Be honest. Are you BFFs with your CFO? Or do you have to fight for every penny and justify every expenditure? Ever been blindsided by a budget cut? The struggle between Marketing and Finance goes back to the days of cave painting, but it doesn’t have to be that way.
It’s not that CFOs are bad people.
Nor do they dislike the people in Marketing. It’s their training, not their fault. They’re simply being blinded by their own accounting rules.
According to the rules of accounting, any outgoing money has to be shown as an expense, but there’s no place in the ledger to list potential future profit. Once Marketers understand that, it may be easier to understand why CFOs view marketing as an expense and not as an investment.
Unfortunately, some CFOs don’t seem to grasp that accounting rules aren’t perfect.
(To the CFOs and CFOs-turned-CEOs that may be reading this post, I know that’s dangerously close to heresy, but follow me here for a little bit…)
According to Wikipedia, an expense “is an outflow of cash or other valuable assets from a person or company to another person or company…technically, an expense is an event in which an asset is used up or a liability is incurred.”
Meanwhile, an investment is “putting money into an asset with the expectation of capital appreciation, dividends, and/or interest earnings.” In other words, an investment is an outlay of money within an acceptable range of risk, in order to receive an expected return.
Now if you’ll humor me, I’d like you to re-read that paragraph above, but substitute “marketing” in place of “an investment”.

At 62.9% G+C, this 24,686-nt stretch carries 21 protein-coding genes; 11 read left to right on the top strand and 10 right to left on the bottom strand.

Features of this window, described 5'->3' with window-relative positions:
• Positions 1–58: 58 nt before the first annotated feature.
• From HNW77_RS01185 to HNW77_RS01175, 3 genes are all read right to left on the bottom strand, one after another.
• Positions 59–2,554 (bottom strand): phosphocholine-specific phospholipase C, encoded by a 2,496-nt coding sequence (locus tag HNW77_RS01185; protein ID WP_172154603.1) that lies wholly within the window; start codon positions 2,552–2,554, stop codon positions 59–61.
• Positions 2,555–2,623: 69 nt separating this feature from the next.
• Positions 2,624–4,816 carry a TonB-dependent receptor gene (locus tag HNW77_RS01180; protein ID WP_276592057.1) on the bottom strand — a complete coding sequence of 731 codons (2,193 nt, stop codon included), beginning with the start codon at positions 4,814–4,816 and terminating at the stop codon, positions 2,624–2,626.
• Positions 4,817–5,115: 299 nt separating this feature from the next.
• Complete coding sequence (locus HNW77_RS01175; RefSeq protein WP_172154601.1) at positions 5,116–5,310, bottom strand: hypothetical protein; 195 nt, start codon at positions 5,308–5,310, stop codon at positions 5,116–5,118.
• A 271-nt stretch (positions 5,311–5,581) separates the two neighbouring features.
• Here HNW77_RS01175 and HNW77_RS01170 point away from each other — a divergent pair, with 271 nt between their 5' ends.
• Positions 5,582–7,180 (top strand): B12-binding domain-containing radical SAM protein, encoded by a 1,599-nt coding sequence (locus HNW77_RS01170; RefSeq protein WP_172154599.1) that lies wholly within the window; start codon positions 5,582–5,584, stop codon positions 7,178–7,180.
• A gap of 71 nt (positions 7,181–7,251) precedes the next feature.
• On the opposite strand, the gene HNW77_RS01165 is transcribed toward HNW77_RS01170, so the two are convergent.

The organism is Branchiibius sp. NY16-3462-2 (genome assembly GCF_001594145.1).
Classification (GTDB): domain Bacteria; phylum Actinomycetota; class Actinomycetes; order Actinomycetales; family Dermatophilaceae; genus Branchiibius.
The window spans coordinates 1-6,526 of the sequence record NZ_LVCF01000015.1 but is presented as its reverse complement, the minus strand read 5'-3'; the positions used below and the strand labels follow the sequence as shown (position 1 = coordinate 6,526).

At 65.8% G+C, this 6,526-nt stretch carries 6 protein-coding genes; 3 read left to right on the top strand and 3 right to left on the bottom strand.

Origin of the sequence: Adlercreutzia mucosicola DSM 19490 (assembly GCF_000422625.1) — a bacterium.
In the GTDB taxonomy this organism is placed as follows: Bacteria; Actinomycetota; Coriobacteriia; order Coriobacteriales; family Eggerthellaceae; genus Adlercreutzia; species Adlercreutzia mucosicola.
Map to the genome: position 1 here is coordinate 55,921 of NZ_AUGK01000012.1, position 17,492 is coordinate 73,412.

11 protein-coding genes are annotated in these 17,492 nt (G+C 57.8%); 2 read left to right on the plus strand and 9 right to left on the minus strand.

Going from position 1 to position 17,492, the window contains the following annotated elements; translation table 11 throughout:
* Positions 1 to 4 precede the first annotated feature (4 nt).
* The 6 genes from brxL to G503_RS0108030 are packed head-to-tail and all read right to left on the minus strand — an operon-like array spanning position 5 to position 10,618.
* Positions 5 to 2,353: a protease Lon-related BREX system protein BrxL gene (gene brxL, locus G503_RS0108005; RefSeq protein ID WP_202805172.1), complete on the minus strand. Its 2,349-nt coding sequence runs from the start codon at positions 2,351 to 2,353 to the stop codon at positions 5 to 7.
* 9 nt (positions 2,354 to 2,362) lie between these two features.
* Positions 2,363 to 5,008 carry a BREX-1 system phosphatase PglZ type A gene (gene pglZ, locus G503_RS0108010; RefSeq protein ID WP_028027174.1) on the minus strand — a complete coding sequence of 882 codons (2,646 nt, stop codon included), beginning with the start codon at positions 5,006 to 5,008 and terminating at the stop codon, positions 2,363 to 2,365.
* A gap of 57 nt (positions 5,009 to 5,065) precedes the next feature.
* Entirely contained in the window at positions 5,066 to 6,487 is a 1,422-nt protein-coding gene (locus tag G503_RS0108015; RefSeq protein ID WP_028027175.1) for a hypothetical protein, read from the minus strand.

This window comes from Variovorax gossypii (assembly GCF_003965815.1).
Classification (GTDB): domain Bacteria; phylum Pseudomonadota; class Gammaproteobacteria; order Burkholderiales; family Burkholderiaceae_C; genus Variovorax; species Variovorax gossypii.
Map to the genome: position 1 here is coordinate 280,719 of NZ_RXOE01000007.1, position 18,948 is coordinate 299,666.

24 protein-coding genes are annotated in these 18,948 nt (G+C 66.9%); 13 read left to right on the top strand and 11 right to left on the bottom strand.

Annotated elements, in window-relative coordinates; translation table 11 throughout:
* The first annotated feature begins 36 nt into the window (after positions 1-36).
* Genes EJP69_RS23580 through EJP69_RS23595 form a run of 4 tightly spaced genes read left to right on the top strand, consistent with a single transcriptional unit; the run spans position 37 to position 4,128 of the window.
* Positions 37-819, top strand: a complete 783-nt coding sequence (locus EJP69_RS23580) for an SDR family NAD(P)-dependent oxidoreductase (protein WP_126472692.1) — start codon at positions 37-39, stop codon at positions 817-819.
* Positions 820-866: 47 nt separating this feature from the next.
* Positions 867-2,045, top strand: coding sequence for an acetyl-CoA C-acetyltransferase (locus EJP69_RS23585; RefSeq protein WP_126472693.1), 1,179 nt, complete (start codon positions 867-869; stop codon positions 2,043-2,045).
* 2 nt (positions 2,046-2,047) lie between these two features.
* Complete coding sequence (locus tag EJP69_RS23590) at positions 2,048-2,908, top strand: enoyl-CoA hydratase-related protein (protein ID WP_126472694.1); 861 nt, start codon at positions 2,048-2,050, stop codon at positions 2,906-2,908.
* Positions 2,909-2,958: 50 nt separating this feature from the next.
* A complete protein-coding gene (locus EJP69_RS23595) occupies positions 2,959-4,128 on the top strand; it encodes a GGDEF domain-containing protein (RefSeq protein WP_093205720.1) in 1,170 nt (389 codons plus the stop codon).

The only reason to do any Marketing is to gain a positive return.
In fact, great Marketing can return exceptional results, and with minimal risk. It’s a fantastic investment.
For example, let’s say you spend $5K on a marketing campaign that brings in 100 new members. If the lifetime value of those members is at least $100, you’ve just doubled your money. Not many investments can boast that type of return.
Plus you’ve added 100 new members, from 100 new families. Treat them well, gain their trust and increased business, and you have lots of ambassadors roaming the community when someone else is looking for a new loan or financial institution.
Marketers, talk to your CFOs. You’re on the same team. Figure out where they’re coming from. Give them the data they need before and after campaigns. Refer to marketing and branding dollars as investments, not “costs”, “expenses”, or (Filene forbid) “spending”.
Discuss risk up-front, in terms they understand — including the risks of inaction. (For example: if we don’t market car loans, we’ll lose at least 50 loans to MegaBank’s summer campaign; if we don’t update our web site, we’ll lose out on younger members and high-income professionals who depend on their mobile devices.)
CFOs, for their part, need to look deeper into their training and accept that Marketing isn’t an expense. It’s not even a luxury.
It’s an investment for future growth.
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